Daisy’s clover patch is beautiful after so much spring rain!
The Titmouse is a common bird in the woodlands. They also frequent our back porch for discarded sunflower seeds that the squirrels may drop.
The Titmouse is a common bird in the woodlands. They also frequent our back porch for discarded sunflower seeds that the squirrels may drop.
A Red-bellied Woodpecker attempts to run off a Downy Woodpecker - who simply hops round and round the tree to avoid confrontation! Nature is often amusing!
A Red-bellied Woodpecker attempts to run off a Downy Woodpecker – who simply hops round and round the tree to avoid confrontation! Nature is often amusing!

Though I have not seen it, I know there is a barn owl living, or perhaps just hunting, either next door at the neighbor’s property or just behind my mom-in-law’s house. Each morning in the dark, just before daylight, as I set out on the walk from our home at the edge of the woods, up the driveway to the street to open the entrance gate, I am often greeted by a hair-raising hiss. I try to remain calm but I am never quite sure what direction that eerie hiss will surprise me from. One particular morning, a sudden WHOOSH sounded just above my head – no flapping wings, just a strong sense of air rushing. I am just sure it was this elusive barn owl!

Another month to go - that belly will get much bigger!
Another month to go – that belly will get much bigger!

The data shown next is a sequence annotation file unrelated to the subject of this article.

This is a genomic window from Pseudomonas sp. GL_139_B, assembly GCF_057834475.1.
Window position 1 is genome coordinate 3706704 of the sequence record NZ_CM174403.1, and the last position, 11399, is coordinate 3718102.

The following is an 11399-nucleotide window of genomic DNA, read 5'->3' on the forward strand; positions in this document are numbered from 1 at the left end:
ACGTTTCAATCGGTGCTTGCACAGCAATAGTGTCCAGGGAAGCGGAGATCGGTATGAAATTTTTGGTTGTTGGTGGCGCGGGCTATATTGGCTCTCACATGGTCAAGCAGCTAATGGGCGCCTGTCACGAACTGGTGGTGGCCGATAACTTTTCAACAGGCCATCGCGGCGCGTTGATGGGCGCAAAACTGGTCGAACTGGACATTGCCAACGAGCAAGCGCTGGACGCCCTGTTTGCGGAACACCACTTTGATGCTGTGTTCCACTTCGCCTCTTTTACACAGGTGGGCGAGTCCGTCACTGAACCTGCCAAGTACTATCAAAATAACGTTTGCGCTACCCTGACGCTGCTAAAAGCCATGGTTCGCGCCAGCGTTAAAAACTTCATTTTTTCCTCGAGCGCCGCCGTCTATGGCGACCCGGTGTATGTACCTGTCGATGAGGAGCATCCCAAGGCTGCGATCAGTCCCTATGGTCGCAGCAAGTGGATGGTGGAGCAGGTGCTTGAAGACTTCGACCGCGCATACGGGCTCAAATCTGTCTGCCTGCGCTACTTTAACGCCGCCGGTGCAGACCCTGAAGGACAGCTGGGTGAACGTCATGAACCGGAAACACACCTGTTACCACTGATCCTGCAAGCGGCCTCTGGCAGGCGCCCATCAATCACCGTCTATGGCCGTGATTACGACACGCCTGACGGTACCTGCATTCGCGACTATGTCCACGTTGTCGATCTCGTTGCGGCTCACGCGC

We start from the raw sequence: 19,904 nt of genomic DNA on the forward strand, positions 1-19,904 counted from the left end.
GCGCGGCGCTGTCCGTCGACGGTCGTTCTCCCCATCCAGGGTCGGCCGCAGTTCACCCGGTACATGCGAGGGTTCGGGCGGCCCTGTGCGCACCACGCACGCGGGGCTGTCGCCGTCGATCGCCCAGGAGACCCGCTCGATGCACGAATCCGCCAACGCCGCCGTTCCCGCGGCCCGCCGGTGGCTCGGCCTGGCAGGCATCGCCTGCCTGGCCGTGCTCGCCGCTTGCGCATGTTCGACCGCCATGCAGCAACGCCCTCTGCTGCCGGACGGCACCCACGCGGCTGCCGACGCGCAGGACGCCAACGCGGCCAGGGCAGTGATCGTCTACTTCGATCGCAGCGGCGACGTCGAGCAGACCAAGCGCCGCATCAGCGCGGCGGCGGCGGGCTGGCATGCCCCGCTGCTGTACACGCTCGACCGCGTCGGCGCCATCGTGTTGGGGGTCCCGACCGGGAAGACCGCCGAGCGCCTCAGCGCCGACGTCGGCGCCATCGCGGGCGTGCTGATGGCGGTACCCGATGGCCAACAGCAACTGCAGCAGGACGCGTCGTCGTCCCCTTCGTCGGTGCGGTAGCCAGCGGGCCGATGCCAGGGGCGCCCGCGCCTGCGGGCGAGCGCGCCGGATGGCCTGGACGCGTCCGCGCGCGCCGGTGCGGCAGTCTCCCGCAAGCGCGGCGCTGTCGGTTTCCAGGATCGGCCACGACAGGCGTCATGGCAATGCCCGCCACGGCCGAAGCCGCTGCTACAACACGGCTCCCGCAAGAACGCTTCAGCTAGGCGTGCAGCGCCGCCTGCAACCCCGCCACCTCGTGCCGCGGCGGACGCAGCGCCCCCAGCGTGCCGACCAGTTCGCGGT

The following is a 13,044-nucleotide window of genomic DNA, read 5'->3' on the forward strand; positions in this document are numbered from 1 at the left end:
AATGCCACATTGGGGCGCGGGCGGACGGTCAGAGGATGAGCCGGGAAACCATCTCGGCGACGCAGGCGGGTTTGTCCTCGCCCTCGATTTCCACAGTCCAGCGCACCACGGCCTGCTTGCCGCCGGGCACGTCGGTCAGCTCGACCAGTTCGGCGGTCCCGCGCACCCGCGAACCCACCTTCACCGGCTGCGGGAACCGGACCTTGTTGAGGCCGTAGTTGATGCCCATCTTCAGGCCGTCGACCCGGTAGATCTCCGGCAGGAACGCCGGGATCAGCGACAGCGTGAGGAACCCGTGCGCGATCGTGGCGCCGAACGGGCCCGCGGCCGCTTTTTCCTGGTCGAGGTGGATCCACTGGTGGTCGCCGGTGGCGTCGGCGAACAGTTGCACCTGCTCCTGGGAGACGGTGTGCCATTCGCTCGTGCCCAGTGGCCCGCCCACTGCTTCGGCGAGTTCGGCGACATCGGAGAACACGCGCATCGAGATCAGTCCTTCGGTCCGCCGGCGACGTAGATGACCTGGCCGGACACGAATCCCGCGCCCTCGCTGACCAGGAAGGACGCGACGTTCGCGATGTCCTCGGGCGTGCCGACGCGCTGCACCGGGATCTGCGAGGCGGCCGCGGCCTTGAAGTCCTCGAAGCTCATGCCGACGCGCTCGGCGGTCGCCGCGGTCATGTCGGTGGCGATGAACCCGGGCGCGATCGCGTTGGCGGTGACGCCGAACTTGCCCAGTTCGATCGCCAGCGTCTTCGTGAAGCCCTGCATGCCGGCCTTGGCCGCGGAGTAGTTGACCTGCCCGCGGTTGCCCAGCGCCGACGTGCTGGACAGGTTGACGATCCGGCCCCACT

Dinner dishes can wait! Daisy lets me pick ticks off of her head and neck, while she keeps watch. That's one of her clover patches in the background.
Dinner dishes can wait! Daisy lets me pick ticks off of her head and neck, while she keeps watch. That’s one of her clover patches in the background.

In early April, Daisy deer returned from her winter hiatus in the river bottom, spending time with the wild deer. She generally returns to her home territory (our ten-acre ranch) the month before she gives birth to her fawns.  Before long, she will be setting up the nursery and protecting her territory of about five acres, more or less. She will soon begin running off every animal that she feels is a threat, from the neighbors dogs to feral cats and occasional raccoons – and, hopefully, the foxes. I love this particular time, as Daisy seems to need her “parents” to pamper her just a bit this last month of her pregnancy. It is as if she needs a little spa treatment before she gets busy with her fawns. So, FD and I brush her and pick ticks and fleas off of her, or just pull her favorite snack of elm leaves down within her reach, whenever we get the chance.

The old fox isn't seen often but it does occasionally enjoy snacking on deer feed.
The old fox isn’t seen often but it does occasionally enjoy snacking on deer feed.
The young fox is seen many times a day. The wildlife tub is a regular stop for many species of mammal and birds.